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Embedded Generation: Turning the lights back on.

Updated: Jul 20, 2021

It has been over a decade since ESKOM first introduced and implemented load shedding. Though the country experienced some periods of stability with minimum disruptions in electricity supply between 2008-2014 and again between 2015-2019, corruption, lack of maintenance and mismanagement at the power utility has resulted in many unresolved issues.

Last week the president of the Republic, as part of his economic recovery plan, announced that the embedded generation licensing threshold has been increased from 1 MW to 100 MW. This move will relieve pressure from Eskom and allow time to run the required maintenance on the plants. The announcement came as a win for the private sector, which for a long time has felt the impact of load shedding on their business’ operations. To give some perspective, a megawatt capacity can produce electricity able to power an average of 700 homes for a year. This would not be able to support large operations such as mines and other big manufacturing plants. To increase generation capacity above 1 MW, entities previously had to obtain formal licensing from the National Energy Regulator (NERSA), a process which created barriers for private investments.

The new policy resolution is expected to boost production and thus contribute to growth in the short-medium term. This can only happen however, if the interested entities have existing infrastructure to increase generation capacity without large capital investments, otherwise, there will be a longer lag in the impact this has on growth. The government will also need to be efficient in the issuing of permits, sticking to the stipulated 3 months turnaround time or even less. New energy infrastructure investments are also expected to flow from both local and foreign investors which is to increase employment.

Privatisation however works almost perfectly for striving economies with less social incoherence and better policy support. The long term effects of privatised energy generation as it relates to costs and prices will be inefficacious. Normally, a positive relationship exists between privatisation and higher cost margins, which ultimately leads to higher prices. If we run shortages, the private sector will then offer surplus electricity to municipalities, provided this is permitted, at a higher cost which will ultimately trickle down to the consumer. To deal with this issue, private producers would need to be incentivised to act in the best interest of the public. For our government, this means production subsidies which lays a demand on the fiscus. The inflation of costs for private producers is also as a result of a lack of economics of scale which renders price regulation less desirable.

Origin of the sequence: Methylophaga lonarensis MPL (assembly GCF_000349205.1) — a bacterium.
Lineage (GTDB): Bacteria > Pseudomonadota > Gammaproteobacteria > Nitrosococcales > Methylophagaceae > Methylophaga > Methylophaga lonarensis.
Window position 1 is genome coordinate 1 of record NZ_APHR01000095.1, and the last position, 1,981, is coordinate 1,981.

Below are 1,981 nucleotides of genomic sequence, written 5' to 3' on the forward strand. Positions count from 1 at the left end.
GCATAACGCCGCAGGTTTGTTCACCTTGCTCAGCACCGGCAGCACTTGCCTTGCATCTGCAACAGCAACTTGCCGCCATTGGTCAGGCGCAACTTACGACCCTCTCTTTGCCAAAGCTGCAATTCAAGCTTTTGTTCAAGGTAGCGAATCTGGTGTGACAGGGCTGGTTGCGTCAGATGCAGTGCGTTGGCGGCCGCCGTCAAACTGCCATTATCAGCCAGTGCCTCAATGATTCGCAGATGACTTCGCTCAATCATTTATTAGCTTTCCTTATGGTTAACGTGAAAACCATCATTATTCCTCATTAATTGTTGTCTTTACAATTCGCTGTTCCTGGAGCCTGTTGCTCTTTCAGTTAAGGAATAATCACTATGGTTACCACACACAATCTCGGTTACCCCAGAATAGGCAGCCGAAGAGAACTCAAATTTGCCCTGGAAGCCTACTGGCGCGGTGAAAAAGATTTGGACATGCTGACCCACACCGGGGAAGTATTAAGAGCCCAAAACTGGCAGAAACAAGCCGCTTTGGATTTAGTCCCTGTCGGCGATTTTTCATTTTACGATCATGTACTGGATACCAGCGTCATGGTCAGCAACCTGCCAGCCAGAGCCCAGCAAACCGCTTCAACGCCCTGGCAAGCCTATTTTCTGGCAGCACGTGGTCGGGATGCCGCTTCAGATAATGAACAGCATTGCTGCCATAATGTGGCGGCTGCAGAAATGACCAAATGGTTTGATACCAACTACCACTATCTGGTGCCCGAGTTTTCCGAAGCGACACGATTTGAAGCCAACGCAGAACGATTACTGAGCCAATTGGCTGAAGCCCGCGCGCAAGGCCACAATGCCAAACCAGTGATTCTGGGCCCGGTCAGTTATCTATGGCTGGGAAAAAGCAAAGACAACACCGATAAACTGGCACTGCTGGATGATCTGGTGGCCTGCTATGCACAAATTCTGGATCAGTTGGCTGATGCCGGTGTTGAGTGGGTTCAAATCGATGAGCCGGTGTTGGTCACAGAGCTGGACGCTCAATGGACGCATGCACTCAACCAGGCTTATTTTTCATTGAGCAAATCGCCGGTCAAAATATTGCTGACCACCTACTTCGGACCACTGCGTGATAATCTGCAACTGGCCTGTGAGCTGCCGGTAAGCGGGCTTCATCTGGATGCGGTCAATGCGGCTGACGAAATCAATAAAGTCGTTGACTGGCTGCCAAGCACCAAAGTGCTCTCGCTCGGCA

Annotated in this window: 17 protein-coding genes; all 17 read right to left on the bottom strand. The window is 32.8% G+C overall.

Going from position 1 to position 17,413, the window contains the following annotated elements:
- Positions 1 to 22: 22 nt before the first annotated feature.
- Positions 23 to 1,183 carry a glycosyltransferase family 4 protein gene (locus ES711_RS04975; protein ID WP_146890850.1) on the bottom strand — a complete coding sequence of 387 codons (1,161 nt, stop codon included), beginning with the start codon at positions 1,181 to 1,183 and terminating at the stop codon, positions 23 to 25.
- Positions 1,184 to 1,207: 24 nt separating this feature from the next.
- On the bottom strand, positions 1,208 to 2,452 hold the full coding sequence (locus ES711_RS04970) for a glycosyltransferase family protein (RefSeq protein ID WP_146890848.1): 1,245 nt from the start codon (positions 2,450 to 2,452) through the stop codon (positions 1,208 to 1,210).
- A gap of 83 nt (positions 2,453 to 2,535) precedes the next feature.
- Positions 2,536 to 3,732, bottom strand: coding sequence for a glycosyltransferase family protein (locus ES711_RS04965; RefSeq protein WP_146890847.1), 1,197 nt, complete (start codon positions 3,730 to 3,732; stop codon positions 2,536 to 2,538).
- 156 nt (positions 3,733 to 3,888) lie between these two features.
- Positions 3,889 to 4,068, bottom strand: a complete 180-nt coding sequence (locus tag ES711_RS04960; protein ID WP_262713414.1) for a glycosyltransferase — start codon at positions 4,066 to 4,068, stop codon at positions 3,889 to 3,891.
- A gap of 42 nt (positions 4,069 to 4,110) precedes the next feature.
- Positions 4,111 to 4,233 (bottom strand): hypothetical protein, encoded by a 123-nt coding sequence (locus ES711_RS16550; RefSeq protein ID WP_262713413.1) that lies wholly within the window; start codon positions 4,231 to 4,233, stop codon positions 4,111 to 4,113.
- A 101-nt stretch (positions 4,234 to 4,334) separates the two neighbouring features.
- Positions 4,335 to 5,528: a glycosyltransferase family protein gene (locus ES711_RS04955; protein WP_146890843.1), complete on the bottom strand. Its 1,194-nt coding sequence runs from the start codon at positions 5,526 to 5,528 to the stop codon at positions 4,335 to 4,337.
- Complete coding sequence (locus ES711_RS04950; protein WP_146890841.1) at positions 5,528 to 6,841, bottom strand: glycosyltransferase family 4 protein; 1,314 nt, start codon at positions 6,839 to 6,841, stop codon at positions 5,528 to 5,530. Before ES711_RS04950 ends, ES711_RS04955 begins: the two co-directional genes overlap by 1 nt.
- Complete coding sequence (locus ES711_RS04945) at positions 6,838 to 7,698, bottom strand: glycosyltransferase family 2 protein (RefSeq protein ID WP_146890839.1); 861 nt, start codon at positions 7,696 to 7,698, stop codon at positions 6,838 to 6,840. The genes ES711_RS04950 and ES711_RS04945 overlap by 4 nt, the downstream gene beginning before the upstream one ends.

“There is a need for clarity in policy and one mark of such clarity would be insight on which sources of energy generation will be prioritised”

South Africa will need to contemporaneously do the ground work to create an environment which will support and enable efficient implementation of embedded generation at the desired scale. There is a need for clarity in policy and one mark of such clarity would be insight on which sources of energy generations will be prioritized. This is to also ensure that we are in line with our goals of reducing carbon emissions through adopting renewable energy. On the other hand, to be prosperous in the near future, government should use this opportunity to perform the necessary plant maintenance and carry out their strategy to fix the energy crisis. If this new amendment does help at alleviating load shedding as the president expects, this should not remove the pressure of attending to the underlying problem. The danger is for attention to shift away from Eskom in the short-term but only to experience more energy related issues in the future. This has the potential of discouraging future investment in other industries which do not necessarily have the capacity to generate their own energy but still need electricity supply.

If government can follow through on their plan to increase nuclear capacity to 1GW by 2030, further lengthening the lifespan of the plant by 20 years, this should give confidence on the commitment to energy security. Though political uncertainty and the instability brought by changing cabinets stands to stifle the progress towards achieving this goal, if the mandate can be made a government’s central objective instead of a political agenda, we might succeed. I do not think that South Africa’s problems are bigger than its ability to solve them but there is a need for greater commitment to see these problems getting solved.

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